Known as the Fairfield State Hospital, it came to exist due to overcrowding the rest of the local hospitals were faced with. Its designer Walter P. Crabtree Sr., an American architect who worked in Connecticut, decided to go with a campus-like facility.
Back in those days, it was a common development theme and so the buildings were given a modified colonial style. What this meant was that the buildings were constructed using the famous red brick. The corner stone for the Fairfield Hills Hospital was laid on June 10, 1931.
All of the buildings on the campus as was commonplace in those days were connected with underground tunnels. At one time the hospital reached its capacity and housed around 4,000 patients spread across the 16 buildings that comprised the hospital.
The hospital buildings were surrounded by 670 acres of land which consisted of large farm meadows and a forest. Besides the underground tunnels, the hospital buildings were also connected by a circular network of roads.
The tunnels they were mostly used to move patients and equipment between the buildings especially in those days when the weather was beyond harsh and patients beyond notorious. In times of need, even corpses were transported through them to the on-campus morgue. Sure enough, once the hospital closed, the tunnels were sealed off to prevent vandals and trespassers.
The first patient to walk over the hospital’s doorstep did so on June 1, 1933, and he came there from Connecticut Valley Hospital. Now in its infancy, the hospital had less than 500 patients and only 3 doctors. As mentioned before by the late 1960s Fairfield Hills housed more than 4,000 patients, 20 doctors, 50 nurses, and 100 assorted other employees.
Just like the rest of the mental asylums in those days, Fairfield State Hospital appeared normal and nothing outside the ordinary. But once someone walks through the front door, this person immediately would become familiarized with the horrors that were quite typical for the asylums of those days.
Horrors like the frontal lobotomy, psychosurgery, hydrotherapy and electric shock therapy were found to be the top rated cures and the perfect way to bring back the mentally ill patient among the healthy population. Not to mention the use of the drugs metrazol and insulin, in addition to patient seclusion.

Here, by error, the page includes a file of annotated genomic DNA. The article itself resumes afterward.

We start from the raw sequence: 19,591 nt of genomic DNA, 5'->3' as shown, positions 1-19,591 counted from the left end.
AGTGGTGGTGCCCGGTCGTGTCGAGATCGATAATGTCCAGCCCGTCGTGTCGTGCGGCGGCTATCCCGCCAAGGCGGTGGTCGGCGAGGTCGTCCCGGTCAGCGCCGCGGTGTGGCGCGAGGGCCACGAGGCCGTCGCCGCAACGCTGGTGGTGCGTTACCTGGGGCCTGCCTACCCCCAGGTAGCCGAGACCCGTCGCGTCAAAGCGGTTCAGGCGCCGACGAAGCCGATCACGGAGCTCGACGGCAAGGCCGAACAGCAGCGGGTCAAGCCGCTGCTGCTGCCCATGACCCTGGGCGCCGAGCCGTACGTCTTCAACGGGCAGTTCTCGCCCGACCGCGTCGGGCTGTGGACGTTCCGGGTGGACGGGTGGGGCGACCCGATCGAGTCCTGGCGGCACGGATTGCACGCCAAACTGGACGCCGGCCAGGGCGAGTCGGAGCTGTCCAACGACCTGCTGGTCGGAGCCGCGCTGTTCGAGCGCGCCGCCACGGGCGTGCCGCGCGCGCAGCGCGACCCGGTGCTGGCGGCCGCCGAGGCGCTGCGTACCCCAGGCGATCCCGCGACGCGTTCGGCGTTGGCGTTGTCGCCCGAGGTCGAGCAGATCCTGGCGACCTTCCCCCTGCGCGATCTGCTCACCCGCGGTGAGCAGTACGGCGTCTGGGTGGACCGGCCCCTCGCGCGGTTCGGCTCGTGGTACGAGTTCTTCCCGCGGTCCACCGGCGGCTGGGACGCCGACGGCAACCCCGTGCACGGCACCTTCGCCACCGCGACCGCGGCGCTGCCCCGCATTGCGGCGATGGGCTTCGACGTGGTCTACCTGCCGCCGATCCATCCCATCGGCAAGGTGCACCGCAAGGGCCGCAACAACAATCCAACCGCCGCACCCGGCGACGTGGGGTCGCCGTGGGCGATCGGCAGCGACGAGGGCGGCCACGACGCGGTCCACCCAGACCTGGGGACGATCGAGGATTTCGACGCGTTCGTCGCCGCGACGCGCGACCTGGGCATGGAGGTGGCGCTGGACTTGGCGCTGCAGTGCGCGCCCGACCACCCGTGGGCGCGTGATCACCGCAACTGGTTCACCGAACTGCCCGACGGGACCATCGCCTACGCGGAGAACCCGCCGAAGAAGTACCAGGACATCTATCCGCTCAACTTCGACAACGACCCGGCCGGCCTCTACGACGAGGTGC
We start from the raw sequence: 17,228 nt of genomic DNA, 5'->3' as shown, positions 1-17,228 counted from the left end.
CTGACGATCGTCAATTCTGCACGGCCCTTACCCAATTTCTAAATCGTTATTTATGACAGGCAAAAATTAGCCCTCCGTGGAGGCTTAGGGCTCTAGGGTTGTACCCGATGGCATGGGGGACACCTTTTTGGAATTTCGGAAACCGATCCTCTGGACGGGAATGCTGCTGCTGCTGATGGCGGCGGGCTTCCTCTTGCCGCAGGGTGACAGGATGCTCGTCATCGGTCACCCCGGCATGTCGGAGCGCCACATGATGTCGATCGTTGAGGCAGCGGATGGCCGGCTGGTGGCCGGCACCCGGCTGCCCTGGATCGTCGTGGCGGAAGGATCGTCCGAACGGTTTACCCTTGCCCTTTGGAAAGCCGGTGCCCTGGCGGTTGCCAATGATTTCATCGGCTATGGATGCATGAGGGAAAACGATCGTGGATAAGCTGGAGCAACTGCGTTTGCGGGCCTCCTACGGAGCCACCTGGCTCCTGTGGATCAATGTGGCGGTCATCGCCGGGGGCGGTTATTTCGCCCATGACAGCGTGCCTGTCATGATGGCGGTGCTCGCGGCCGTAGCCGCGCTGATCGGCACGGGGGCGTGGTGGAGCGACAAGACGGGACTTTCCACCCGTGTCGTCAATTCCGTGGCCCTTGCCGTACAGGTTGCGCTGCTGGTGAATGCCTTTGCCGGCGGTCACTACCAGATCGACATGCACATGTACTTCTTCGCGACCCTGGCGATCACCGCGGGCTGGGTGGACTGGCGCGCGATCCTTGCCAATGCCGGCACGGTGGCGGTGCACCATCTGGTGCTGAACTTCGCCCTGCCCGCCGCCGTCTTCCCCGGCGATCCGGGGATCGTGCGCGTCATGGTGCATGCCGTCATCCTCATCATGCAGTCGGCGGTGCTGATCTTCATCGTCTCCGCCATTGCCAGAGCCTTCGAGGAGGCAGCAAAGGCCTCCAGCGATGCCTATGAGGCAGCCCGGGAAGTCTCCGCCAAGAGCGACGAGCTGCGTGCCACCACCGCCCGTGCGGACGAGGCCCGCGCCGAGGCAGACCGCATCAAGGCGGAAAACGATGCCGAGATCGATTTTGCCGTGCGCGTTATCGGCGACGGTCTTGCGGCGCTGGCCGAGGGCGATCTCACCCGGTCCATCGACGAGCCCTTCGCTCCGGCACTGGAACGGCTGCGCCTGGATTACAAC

Understandably enough these techniques resulted in unexplainable deaths and a number of suicides. Rumors of patients being neglected and abused were starting to spread which caused the Fairfield State Hospital’s reputation to decline.
This resulted in fewer patients and the hospital realized that the only solution to this problem was to close shut its doors and work no more. And so it happened on December 8, 1995, when Gov. John Rowland closed Fairfield Hills. All of its patients were transferred to the Connecticut Valley Hospital in Middletown, Connecticut.
The records from Fairfield Hills Hospital were placed in the restricted files section at the Connecticut State Library & Archives and organized in three sections: Patients, 1933-1995 admission and discharge records; Personnel, 1934-1943 records of separation; and Medical Staff Records, 1937-1974 records of birth and deportation, autopsies, and medical examiner cases.
Between the mid-1990s up until 2005 the town of Newtown rented out the first floor of the hospital’s Canaan House to the town’s Board of Education, Planning & Zoning, and Fire Marshall.
During this period the hospital was also used for the filming needs of the director of the $165 million dollar movie Sleepers. There was even a plan to film another movie here named The Madman’s Tale, though production was stopped before anything was filmed on location due to complications with the cast.
Given its abandoned state, it became a magnet for all sorts of thrill seekers, adrenaline junkies, urban explorers, trouble makers, and paranormal investigators.
The majority of the old hospital buildings are now abandoned, though there is a constant construction of new structures on the campus such as the Newtown Volunteer Ambulance Corps. worth $4.5 million that opened on October 11, 2014.